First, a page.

A new concept? A marketing driven idea to appeal to drinkers who prefer dryer wines? Or a the only sensible response to the climatic changes that have taken place over the last century?
Champagne is a cool climate region. The sparkling wine that we know and love arose in part as a response to the fact that the growers couldn’t get their grapes ripe enough to make successful dry wines. A secondary fermentation boosted the alcohol content and gave the wines the bubbles they needed to succeed.
Champagne has traditionally always been given a liquor de dosage after the disgorgement. This tailored the flavour profile for which ever market was being delivered to.
That was a long time ago.
Markets have changed, the world has changed, for a start it’s got warmer.
To quote the CIVC:
The harvest begins 14 day earlier
The potential degree of alcohol of grapes is 0.8 % vol higher
The total acidity of grapes is 2 gH²SO4/l lower
So obviously the Champagnes being made are going to be slightly different, or at the very least the process is going to change in order to keep their flavour profle the same?
|Average dates of flower set and harvest since 1951 in Champagne|
Now breaking those figures down a little bit we can look at the change in both average % abv and g/l total acidity of Champagnes still wines for the three main grape varieties over the last 40 years. Figures from www.maisons-champagne.com.
|Average Chardonnay vin clair % abc and g/l Total Acidity|
|Average Pinot Noir vin clair % abc and g/l Total Acidity|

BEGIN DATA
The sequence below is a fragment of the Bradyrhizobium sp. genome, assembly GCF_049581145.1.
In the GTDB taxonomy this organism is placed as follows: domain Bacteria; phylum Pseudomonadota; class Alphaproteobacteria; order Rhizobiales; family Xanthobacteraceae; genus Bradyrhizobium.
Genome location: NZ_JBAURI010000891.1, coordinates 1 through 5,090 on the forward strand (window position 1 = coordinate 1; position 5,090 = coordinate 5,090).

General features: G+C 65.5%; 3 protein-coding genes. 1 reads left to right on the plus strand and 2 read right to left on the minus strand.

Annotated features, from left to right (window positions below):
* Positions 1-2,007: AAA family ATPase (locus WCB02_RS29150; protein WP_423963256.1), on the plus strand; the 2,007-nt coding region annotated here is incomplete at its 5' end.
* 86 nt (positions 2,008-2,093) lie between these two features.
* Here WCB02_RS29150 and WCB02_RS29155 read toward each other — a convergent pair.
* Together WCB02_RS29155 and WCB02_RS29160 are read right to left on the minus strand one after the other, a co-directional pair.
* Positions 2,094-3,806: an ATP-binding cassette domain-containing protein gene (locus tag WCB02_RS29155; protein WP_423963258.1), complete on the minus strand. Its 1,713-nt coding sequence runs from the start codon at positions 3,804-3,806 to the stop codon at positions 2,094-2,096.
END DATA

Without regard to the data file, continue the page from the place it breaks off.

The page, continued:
|Average Pinot Meunier vin clair % abc and g/l Total Acidity|
What we see here is a very clear trend towards riper grapes with a lower acidity.
|Maturity Index for Champagne grapes (sugar/acidity)|
Further more, this isn’t the only change that’s occurred in the region in the last 30 years. Better understanding of wine microbiology has meant that winemakers are better able to deal with malolactic fermentation.
Below a pH of about 3, a wine is unlikely to undergo malolactic fermentation without a sizeable degree of help, be that inoculation with a malolactic ferment starter culture or heating of the barrel.
One should note that far and away the worst situation is for malo to occur in bottle, a sure fire way for a winemaker to lose their job. So it’s safer to put all the wines through malo, thus further reducing acidities.
Benoit Tarlant of Champagne Tarlant estimates that about 90% of wines in the region are now put through malo, this as opposed to the about 40% that was the case 40 years ago. Clearly we have a significant change in style.
This is where zero dosage comes in. Riper vin clair wines, better phenolic ripeness, more intensity of fruit, there ceases to be any need for dosage. The wines are quite capable of being balanced on their own.
Yes growers will need to age the wines sur lees for a bit longer (usually about a year), yes more reserve wines will be needed. Yes it requires a bit more effort, but Champagne is a premium product for a reason.